(2) Any such examination or assessment is at the cost of the insurer. The claimant decline to undergo the examination or assessment unless the insurer pays the claimant a reasonable sum to meet the reasonable and necessary costs and expenses incurred by the claimant in connection with the examination or assessment.

    • As the claimed expenses related to travel to and from treatment and not an assessment or examination, the rate prescribed within section 33 of the regulations is not applicable.
    • It is therefore its submission that the matter is not reviewable by the Authority as it does not fall under Schedule 2 of the Act.
    • Alternatively regulation 33 of the Regulation for the calculation of private motor vehicle travel expenses for attendance at medical or other assessments or examinations is not applicable in this matter.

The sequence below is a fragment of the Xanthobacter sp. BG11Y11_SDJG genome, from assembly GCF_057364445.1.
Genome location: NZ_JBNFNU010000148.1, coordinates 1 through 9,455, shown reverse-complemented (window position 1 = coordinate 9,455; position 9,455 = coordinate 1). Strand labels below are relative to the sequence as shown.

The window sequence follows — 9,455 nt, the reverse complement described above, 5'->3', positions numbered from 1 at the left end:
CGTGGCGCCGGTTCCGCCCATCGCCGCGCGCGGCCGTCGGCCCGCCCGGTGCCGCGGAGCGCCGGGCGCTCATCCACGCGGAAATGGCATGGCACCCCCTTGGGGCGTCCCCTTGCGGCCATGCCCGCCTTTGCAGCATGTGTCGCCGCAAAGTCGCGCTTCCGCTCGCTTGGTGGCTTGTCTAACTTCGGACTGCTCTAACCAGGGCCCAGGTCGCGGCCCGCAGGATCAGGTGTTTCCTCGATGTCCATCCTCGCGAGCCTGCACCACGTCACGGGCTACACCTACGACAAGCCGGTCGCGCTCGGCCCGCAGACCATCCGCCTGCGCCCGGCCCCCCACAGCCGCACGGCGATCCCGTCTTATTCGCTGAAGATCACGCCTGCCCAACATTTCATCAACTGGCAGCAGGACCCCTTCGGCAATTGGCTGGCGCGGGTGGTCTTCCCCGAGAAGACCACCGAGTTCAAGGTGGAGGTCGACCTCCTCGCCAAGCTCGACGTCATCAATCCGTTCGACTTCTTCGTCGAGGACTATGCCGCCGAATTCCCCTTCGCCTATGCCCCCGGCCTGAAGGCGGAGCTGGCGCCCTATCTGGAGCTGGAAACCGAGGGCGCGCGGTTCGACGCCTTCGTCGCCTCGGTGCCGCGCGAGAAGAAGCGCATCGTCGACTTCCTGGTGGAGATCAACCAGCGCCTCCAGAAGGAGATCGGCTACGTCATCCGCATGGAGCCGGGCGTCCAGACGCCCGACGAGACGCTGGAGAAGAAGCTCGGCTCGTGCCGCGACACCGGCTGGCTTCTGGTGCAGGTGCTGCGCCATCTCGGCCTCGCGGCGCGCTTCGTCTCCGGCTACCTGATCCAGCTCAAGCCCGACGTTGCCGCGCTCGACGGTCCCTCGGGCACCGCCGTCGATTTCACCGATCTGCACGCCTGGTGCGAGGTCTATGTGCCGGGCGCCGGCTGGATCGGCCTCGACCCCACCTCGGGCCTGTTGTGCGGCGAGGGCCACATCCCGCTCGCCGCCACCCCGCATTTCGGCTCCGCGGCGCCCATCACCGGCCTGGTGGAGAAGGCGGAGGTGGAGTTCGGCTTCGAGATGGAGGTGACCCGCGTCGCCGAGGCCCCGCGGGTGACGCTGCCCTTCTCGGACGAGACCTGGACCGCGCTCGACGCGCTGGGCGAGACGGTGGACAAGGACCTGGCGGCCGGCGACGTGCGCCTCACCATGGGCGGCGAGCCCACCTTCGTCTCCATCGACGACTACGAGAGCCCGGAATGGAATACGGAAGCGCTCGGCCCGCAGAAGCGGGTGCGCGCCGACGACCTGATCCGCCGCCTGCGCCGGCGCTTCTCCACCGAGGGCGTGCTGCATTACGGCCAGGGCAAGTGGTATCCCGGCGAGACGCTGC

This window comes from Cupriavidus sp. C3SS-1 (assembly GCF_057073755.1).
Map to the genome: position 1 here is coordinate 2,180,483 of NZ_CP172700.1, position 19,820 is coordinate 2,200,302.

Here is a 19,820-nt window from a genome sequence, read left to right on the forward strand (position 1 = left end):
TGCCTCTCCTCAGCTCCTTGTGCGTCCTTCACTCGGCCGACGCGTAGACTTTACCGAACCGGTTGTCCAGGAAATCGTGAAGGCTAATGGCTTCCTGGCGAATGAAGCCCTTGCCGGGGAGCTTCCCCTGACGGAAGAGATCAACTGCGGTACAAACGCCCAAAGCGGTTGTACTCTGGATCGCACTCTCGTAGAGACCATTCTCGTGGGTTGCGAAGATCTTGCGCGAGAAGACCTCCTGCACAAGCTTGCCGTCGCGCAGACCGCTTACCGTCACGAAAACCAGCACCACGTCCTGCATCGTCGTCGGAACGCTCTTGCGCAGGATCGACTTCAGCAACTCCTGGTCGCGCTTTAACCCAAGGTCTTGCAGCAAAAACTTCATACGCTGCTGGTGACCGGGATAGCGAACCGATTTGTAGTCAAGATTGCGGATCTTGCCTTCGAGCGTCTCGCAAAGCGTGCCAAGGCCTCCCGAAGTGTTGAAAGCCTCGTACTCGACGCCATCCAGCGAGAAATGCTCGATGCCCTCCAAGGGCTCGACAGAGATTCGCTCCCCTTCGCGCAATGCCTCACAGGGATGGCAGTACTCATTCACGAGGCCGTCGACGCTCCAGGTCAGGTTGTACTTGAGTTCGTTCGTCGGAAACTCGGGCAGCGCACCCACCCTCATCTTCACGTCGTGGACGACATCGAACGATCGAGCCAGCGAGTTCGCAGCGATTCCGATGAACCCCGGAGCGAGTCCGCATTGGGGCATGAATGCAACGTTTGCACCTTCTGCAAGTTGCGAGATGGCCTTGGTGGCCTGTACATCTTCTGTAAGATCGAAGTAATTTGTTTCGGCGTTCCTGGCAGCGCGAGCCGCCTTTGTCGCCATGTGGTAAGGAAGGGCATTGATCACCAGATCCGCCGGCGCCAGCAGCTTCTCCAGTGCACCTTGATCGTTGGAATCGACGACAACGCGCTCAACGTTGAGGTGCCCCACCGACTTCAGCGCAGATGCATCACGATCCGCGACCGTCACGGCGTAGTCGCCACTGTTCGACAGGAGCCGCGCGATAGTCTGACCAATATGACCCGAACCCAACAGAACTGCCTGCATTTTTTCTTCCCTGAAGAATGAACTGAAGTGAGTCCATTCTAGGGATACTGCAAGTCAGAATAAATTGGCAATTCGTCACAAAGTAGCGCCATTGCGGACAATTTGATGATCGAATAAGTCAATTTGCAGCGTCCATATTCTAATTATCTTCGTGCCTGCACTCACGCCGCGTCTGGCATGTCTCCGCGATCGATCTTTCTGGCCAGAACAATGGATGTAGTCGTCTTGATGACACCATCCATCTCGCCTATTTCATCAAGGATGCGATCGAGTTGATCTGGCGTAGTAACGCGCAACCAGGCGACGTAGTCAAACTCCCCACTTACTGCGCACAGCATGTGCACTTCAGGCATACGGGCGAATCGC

13. In response to a request for further submissions from the merit reviewer, AAN’s legal representative made the following submissions:

    • A common-sense approach would be favoured (to that set out by the reviewer) when calculating the travel cost to the claimant. Although section 6.27(5) and 7.28(5) of the Act relate to MAS Assessments, the claimant notes that the cost of petrol remains the same, and it would be illogical to allow a lesser amount simply due to the destination of the claimant.
    • The Insurer has agreed that the travel expenses were reasonable and has been prepared to pay $0.55. There is no argument as to whether the travel is reasonable or not. There is no argument as to whether the evidence of travel expenses provided by the claimant was insufficient.